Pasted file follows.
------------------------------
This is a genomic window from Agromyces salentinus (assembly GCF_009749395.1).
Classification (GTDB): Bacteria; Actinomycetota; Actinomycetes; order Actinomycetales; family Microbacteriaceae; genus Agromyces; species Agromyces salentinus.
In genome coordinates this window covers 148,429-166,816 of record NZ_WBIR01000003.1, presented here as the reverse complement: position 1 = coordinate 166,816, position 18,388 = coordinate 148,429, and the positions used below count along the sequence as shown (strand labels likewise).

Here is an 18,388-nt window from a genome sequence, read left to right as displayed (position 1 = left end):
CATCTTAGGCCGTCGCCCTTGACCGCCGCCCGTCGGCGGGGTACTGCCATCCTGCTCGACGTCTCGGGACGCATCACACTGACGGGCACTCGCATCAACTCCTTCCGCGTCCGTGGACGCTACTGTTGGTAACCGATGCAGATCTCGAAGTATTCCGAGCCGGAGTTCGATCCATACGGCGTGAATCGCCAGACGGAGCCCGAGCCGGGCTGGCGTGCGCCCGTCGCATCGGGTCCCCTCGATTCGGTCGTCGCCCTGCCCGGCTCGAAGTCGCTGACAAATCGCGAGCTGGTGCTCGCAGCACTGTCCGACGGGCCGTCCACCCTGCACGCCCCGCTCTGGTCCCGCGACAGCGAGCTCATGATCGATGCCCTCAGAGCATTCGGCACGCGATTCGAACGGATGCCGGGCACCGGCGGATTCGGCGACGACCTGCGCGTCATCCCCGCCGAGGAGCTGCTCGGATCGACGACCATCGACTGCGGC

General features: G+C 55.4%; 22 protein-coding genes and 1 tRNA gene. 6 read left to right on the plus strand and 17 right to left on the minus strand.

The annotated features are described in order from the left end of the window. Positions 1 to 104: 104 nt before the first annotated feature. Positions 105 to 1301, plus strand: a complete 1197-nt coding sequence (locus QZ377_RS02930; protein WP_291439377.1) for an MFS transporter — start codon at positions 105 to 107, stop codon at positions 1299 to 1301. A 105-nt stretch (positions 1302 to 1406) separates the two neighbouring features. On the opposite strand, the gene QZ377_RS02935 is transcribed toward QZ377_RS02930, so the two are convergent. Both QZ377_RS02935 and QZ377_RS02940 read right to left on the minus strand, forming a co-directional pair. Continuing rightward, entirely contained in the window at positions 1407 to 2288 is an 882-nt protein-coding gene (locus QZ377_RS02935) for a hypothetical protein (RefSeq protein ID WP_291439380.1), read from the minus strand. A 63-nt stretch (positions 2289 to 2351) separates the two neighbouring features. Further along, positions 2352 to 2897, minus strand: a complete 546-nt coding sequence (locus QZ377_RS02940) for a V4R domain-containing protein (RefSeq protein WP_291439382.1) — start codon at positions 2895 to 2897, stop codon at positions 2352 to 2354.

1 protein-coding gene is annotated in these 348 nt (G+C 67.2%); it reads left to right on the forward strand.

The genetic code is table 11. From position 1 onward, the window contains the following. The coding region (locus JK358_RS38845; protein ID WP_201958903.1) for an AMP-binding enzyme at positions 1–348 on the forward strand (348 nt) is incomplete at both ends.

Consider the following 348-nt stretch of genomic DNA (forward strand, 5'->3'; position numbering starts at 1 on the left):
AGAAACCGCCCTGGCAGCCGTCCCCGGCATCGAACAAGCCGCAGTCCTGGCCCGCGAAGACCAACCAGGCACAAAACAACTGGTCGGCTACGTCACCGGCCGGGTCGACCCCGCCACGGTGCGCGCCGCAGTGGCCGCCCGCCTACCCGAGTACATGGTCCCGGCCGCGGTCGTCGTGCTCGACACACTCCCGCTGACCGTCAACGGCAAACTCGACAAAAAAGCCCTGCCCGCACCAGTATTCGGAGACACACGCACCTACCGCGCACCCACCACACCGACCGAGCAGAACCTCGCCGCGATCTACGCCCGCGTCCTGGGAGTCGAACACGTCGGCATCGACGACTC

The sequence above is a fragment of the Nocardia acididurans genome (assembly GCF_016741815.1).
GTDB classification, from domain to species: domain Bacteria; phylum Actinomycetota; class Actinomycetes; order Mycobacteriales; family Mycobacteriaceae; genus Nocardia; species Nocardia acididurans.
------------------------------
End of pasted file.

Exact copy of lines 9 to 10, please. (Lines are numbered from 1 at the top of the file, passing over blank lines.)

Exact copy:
The genetic code is table 11. From position 1 onward, the window contains the following. The coding region (locus JK358_RS38845; protein ID WP_201958903.1) for an AMP-binding enzyme at positions 1–348 on the forward strand (348 nt) is incomplete at both ends.

Consider the following 348-nt stretch of genomic DNA (forward strand, 5'->3'; position numbering starts at 1 on the left):